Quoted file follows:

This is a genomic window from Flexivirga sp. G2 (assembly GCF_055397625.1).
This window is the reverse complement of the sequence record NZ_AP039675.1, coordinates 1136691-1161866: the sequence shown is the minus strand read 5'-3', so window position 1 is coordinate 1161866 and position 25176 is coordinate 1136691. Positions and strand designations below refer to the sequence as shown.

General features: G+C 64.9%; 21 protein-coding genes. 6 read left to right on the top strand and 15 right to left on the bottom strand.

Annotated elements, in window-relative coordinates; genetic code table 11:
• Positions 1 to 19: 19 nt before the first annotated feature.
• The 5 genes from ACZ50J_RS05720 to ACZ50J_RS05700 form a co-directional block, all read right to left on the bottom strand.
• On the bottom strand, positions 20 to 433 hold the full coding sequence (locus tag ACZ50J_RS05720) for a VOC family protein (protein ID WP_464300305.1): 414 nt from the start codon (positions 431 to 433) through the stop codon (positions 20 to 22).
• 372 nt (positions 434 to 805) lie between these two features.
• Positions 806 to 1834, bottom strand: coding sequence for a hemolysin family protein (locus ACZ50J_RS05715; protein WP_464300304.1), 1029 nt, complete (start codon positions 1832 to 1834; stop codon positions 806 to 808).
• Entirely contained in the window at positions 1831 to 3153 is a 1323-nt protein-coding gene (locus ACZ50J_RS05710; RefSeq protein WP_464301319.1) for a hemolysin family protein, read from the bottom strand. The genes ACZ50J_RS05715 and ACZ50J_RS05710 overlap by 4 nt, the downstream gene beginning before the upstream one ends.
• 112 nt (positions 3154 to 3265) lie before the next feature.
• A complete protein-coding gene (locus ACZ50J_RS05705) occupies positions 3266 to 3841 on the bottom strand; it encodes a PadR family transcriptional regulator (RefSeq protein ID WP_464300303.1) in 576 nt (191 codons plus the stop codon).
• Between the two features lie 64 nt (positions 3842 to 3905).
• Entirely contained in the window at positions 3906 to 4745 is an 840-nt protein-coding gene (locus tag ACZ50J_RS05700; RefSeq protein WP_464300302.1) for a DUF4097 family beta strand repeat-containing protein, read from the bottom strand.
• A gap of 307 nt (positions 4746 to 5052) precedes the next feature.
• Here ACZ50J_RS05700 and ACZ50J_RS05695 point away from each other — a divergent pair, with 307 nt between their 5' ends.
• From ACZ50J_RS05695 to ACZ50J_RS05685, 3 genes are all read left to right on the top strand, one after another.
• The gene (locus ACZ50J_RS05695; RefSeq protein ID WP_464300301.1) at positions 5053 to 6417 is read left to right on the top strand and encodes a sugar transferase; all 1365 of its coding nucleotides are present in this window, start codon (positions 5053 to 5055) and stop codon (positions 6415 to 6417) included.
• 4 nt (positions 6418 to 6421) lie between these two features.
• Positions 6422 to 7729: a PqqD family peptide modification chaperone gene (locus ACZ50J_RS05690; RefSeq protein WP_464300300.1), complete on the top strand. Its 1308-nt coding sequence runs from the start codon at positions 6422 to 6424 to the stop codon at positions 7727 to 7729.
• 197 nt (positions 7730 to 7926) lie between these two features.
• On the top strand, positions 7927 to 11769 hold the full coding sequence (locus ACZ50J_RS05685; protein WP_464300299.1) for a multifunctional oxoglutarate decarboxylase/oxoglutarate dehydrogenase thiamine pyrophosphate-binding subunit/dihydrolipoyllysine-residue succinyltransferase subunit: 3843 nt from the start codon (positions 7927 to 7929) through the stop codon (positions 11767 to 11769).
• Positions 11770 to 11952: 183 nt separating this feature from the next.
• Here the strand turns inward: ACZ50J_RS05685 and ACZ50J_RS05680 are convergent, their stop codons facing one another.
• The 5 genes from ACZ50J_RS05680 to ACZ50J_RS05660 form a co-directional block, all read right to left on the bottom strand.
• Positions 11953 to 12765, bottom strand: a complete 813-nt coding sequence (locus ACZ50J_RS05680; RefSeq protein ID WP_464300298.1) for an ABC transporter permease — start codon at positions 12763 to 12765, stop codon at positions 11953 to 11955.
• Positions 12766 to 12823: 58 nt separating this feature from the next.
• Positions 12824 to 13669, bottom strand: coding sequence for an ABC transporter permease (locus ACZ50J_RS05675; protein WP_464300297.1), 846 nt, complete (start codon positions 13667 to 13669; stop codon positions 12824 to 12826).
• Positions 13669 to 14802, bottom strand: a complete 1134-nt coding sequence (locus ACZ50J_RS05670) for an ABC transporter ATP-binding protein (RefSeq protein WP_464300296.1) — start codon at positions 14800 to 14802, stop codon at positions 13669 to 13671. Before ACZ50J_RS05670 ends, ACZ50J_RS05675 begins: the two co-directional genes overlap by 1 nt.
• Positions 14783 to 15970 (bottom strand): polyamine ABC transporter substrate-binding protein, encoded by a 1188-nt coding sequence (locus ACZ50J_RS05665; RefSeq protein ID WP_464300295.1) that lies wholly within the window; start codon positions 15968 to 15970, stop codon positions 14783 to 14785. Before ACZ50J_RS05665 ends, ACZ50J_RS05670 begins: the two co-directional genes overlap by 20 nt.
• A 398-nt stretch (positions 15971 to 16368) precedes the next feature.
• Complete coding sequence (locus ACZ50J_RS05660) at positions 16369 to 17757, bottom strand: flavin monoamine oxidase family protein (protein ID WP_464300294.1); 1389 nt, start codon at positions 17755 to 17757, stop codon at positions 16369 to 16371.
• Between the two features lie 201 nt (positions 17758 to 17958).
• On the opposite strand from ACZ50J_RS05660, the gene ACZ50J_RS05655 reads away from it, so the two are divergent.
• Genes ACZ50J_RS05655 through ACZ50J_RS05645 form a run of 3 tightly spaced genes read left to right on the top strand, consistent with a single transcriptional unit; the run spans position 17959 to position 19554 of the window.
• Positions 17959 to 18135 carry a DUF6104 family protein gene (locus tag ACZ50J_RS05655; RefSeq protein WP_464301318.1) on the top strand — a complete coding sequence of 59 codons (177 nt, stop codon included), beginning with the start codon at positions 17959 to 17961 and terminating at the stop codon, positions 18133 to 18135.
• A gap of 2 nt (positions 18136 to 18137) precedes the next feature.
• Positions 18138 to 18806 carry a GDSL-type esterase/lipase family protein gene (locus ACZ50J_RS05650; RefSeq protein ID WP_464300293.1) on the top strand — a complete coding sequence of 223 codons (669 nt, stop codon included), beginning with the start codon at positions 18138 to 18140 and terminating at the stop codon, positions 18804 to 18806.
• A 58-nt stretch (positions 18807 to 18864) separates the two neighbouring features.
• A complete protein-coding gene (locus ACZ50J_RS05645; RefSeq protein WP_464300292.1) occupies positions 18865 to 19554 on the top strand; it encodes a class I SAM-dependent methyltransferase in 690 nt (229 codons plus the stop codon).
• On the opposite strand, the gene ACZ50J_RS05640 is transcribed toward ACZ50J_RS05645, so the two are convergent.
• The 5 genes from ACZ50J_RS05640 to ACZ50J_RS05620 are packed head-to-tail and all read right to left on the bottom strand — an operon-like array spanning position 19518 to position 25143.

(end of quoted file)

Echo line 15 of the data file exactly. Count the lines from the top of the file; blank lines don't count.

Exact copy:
• A gap of 307 nt (positions 4746 to 5052) precedes the next feature.